There are even more rules, but I’d better stop now!


The Compact Disc and me

I had these shiny objects, and nothing on which to play them.

One of my first CDs

While listening to the Coverville podcast about legendary music producer Phil Ramone, who died a while back – I wrote about him, briefly – host Brian Ibbott noted that Ramone produced the first album, Billy Joel’s 52nd Street, “to be commercially released on CD when it went on sale in Japan” in the fall of 1978.

This got me thinking about my love/hate relationship with compact discs. I had 1200 LPs in the early 1980s, and I was quite resistant to this new technology. The music industry was working hard to get consumers to embrace the CD.

The Police’s Synchronicity album had an extra song, Murder by Numbers; ditto, Peter Gabriel’s So with This Is the Picture (Excellent Birds). But I had the LPs and wasn’t going to buy the music again. More odd was the Talking Heads’ Remain in Light, which had extended versions of some of the songs; I finally DID buy that on CD this century.

The first four CDs I owned were given to me by my friend Broome in 1987; they were the first four British Beatles albums, which, not incidentally, did NOT have extra material, and ran about 35 minutes each. There was much talk at the time about how they SHOULD put extra material on them, the singles of that period, just because the CD had a capacity of more than twice that. Heck, I wouldn’t have objected to “From Me to You” added to an early compilation. But it was not to be; I mean, they ARE the Beatles and people were going to buy them.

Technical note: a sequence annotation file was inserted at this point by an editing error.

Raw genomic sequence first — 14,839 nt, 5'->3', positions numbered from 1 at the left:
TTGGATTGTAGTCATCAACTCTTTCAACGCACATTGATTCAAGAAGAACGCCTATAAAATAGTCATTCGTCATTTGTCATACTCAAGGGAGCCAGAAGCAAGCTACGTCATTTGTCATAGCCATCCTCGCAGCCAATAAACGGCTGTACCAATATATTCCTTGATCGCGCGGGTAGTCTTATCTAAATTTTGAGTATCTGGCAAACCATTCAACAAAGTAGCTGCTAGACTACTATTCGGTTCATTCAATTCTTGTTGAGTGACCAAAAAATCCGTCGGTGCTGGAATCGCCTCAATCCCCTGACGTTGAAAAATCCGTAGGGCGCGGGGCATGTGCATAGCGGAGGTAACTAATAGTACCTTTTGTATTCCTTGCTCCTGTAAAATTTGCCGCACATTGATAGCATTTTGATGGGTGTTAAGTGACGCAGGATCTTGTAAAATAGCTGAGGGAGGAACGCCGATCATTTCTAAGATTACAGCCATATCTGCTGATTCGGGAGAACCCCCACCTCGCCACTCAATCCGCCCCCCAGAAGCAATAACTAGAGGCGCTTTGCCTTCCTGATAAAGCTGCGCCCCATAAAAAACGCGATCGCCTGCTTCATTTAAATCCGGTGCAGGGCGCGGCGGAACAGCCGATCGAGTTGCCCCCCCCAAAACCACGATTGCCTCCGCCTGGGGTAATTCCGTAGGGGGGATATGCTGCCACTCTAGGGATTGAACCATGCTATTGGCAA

So now I had these shiny objects, and nothing on which to play them, and Broome knew that. Reluctantly, I bought a simple CD player. But I couldn’t justify having the hardware without more software, so I went out and spent $50 on CDs. I didn’t want to buy what I already owned, so I bought greatest hits by Billy Joel (the 2-disc set) and Elton John. I also got Dire Straits’ Brothers in Arms and some others.

Eventually, I had lots of CDs, some fortunately provided to me gratis, and a five-CD player, which became my music player of choice, before it broke down; I tried to get it repaired, unsuccessfully.

One of the things I’ve realized is that because the artist, or the record company, CAN put more music on a CD, they DO. And some 14-song, 70-minute albums are just TOO LONG. It’s even more true on rereleases. I was listening to Who’s Next one morning – my family was obviously away – and I LOVE that album, but the rest of the “Lighthouse” project, save for “Pure and Easy” I could have done without. Lots of albums have alternative versions, which are historically interesting but do not enhance the listening enjoyment of the album; the second The Band album, which I also love, falls in that category.

Still, the library file cabinet, which I bought when the local branch was renovating a few seasons ago, was a cool place to store them, I thought, although, even getting a few more occasionally means a laborious shifting around. The Wife, though, decided that we needed furniture to store them in, or maybe she didn’t think having a file cabinet in the hallway was as much fun as I do, or, did. But the two pieces of furniture hold no more music. I made it clear we were doing this, not out of some need of mine but of hers. When I first had LPs, I used orange crates.

I’m likely to keep the discs I have, if only because I LOVE reading the liner notes. New acquisitions, though, will be few and far between.